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June 1, 2018

Responding To: Living in a Digital Age: How Young Chinese and Americans Can Employ Innovation to Resolve Global Issues

Developing Mutual Understanding in an Interconnected World

Yunxin Wang

Mutual understanding is essential for good cooperation but difficult to come by. While the ability to see the world from others’ points of view and thinking in others’ shoes is the key to finding common interest and working together, acquiring such ability requires substantial sharing of information and extensive communication between two parties; these were luxuries before the world was covered by the Internet. As future leaders of an increasingly interconnected world, the younger generations of the United States and China are expected to be better at empathizing with each other by making use of digital tools and innovations to actively build up networks, exchange thoughts and improve consensus-building so as to lay the ground for future cooperation in the face of pressing global issues. To achieve such goals, however, is far from easy because of the limitations of the existing networks. Platforms for communication, sharing and sensible discussion need to be built up by accountable individuals, student groups and college organizations to intentionally facilitate meaningful interactions among the young generation of China and the United States.

The first notable limitation to the existing networks are China’s internet firewall and sophisticated censorship of online content. Two consequences follow from these. First, Chinese internet users do not have access to popular social media and the platforms that people elsewhere use to share their knowledge and opinions, such as YouTube, Facebook and Twitter. This not only prevents others from knowing more about China, especially the attitude and opinion of China’s young generations, but also prevents China from knowing more about others’ views. Second, excessive information control subjects the population to domestic government propaganda, which limits the access to diversified perspectives and opinions that differ from governmental authorities. Such a “single story” is dangerous because by cultivating unitary thinking, it makes mutual understanding and considering other perspectives more difficult.

However, to say that China’s internet control is the only obstacle to better mutual understanding is invalid. Even if the firewall doesn’t exist, American and Chinese young generations are still going to face huge difficulties in exchanging opinions effectively and trying to think in the other’s shoes. The second limitation to the existing networks, especially social media like Facebook and Twitter, is that while they are powerful, they are also unregulated and emotional. Objective truth is hard to obtain on social media and users’ emotions can be easily swung by the intentional manipulation of information. Therefore, social media has a huge potential for political abuse, as proved by the recent case of Cambridge Analytica, a consulting firm who made use of users’ private information to help politicians develop “political propaganda campaigns”. More importantly, social media are far from an ideal place to promote the exchange of different opinions about serious global issues, because they confine users in a echo chamber and reinforce biases by sending news and opinions that cater to the user’s tastes. Even when users come across different views, there most likely will not be a meaningful discussion about the topic because it is more convenient to show “like” and “dislike” on social media instead of a clashing rational, logical and well-organized argument.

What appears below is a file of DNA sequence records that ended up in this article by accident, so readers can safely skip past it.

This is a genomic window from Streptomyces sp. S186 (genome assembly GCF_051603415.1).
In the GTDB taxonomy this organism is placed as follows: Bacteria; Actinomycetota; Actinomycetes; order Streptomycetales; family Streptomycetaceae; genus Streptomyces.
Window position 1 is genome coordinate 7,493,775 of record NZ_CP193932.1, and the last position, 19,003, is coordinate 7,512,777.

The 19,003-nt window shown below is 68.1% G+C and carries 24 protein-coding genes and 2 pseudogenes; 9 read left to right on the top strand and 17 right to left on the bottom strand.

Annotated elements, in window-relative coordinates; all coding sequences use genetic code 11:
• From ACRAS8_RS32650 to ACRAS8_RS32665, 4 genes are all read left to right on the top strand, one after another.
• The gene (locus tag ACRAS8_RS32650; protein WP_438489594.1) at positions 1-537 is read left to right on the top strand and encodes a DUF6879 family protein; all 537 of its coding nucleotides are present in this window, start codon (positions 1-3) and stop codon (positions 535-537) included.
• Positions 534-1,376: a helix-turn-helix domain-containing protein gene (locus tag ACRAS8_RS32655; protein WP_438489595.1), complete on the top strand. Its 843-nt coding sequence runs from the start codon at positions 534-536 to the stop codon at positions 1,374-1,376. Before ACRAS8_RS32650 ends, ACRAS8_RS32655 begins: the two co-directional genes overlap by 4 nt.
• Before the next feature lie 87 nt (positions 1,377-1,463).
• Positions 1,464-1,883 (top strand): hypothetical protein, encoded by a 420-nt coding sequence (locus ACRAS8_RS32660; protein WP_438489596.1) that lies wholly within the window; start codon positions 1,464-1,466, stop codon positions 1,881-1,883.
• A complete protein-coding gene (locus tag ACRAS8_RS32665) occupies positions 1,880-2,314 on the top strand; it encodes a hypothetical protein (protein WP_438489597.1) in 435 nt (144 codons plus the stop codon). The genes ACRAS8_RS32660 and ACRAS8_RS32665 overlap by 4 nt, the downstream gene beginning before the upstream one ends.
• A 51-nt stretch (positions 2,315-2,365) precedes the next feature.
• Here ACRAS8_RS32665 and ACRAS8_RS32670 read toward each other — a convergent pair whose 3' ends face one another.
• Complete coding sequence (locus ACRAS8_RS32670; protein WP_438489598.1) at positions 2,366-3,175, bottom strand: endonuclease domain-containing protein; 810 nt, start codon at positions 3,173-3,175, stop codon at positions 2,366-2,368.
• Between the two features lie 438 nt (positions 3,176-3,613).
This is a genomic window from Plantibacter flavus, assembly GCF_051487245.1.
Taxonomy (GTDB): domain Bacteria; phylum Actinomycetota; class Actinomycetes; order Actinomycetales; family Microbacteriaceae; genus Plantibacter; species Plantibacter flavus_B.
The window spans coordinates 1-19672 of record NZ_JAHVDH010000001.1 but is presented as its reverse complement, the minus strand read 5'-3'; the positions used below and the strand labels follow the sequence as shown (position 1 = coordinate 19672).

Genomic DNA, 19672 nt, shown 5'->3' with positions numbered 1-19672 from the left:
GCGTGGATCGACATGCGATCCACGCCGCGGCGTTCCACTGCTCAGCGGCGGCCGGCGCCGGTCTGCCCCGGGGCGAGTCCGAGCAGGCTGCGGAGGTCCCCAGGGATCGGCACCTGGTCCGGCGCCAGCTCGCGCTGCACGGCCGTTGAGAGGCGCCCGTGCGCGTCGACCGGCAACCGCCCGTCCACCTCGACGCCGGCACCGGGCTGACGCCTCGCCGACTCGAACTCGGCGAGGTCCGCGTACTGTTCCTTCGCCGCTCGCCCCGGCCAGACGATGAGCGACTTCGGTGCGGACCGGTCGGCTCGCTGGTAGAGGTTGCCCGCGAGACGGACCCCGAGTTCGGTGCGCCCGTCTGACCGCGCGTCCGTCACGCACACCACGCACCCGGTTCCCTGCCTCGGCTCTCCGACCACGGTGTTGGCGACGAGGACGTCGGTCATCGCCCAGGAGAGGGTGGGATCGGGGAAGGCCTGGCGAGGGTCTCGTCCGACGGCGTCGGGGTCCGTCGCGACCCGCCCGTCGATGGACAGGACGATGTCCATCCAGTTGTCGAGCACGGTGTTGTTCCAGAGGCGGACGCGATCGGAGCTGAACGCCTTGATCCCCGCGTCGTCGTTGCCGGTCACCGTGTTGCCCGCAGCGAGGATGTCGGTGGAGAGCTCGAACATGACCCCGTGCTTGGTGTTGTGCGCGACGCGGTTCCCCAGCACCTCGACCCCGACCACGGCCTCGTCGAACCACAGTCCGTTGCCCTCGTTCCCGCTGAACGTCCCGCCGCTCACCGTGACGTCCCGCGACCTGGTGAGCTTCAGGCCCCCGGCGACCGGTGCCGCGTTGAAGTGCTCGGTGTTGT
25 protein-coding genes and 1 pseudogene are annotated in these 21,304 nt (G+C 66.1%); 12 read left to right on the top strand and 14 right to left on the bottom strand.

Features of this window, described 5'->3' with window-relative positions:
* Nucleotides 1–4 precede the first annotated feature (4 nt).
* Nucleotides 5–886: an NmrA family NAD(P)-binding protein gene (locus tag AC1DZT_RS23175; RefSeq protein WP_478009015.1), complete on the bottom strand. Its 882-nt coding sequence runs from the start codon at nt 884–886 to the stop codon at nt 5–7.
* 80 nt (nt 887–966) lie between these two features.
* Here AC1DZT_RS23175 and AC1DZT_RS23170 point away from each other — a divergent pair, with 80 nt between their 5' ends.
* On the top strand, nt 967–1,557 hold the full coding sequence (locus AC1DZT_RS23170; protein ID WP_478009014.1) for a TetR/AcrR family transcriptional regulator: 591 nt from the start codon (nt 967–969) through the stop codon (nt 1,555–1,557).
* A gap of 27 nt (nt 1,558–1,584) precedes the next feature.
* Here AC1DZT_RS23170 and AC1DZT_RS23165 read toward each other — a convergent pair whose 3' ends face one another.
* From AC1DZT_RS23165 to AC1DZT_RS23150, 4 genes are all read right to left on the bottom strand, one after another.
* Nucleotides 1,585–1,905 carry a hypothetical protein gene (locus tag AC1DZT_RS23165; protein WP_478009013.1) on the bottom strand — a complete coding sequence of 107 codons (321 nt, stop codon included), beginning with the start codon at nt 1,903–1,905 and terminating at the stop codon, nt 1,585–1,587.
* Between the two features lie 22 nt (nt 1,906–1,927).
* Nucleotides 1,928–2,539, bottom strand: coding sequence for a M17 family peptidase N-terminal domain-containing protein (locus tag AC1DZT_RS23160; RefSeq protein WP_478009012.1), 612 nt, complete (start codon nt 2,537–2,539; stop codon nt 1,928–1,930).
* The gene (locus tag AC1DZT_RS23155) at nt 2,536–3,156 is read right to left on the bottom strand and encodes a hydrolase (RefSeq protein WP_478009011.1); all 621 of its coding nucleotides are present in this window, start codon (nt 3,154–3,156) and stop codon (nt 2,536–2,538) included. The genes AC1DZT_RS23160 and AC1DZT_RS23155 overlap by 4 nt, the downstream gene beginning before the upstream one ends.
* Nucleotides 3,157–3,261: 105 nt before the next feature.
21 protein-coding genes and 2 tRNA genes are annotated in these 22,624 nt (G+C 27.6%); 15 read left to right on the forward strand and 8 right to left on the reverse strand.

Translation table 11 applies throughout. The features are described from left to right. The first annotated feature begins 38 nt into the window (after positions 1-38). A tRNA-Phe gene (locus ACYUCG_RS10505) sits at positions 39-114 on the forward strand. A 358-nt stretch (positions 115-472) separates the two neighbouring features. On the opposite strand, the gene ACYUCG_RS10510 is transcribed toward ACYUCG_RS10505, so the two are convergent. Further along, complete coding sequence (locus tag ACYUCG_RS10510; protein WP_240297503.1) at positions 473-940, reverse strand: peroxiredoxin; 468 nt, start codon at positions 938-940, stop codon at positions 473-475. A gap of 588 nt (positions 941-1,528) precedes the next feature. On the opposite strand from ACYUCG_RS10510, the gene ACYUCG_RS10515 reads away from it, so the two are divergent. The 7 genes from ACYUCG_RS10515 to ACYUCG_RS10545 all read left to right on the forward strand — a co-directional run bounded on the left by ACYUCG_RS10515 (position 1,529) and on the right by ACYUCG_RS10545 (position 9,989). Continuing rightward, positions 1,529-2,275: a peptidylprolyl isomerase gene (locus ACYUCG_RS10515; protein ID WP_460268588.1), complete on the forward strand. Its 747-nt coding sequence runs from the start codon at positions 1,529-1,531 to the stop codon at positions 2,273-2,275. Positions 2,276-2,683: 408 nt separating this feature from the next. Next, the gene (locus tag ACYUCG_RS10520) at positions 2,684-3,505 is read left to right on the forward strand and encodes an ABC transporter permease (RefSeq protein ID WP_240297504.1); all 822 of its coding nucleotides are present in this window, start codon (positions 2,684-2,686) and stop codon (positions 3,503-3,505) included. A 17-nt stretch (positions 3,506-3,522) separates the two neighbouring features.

Therefore, new platforms need to be built up by student groups and college organizations who are dedicated to promoting U.S.-China cooperation to intentionally facilitate meaningful interactions among young Chinese and Americans and to cultivate mutual understanding in the face of pressing global issues. Three components are necessary. First, access to objective knowledge and views presented by Chinese and American officials, scholars and media about world issues should be provided on the platform to facilitate information sharing among users. Second, members involved should contribute to the platform by offering insight through various ways such as posting articles, leaving comments and engaging in rational discussion. Finally, necessary regulations should be set up to guarantee mutually respectful communication. Only through this way can young Chinese and Americans come to better mutual understanding through respectful, logical and meaningful interactions. Furthermore, users of the platform can expand networks, develop friendships, as well as build up cooperation in other projects to get in touch with each other personally through other channels. A number of such platforms have already been built up in the status quo, such as the Georgetown University Initiative for U.S.-China Dialogue on Global Issues, which has cultivated meaningful exchange of ideas among the student fellows and greatly improved mutual understanding on a variety of contemporary issues. More platforms need to be actively set up by student groups and organizations dedicated to improving U.S.-China relations, and involve more young Chinese and Americans who share the same visions to build up a bigger community.

Yunxin Wang is a junior at Beijing Foreign Studies University majoring in English with a minor in economics.

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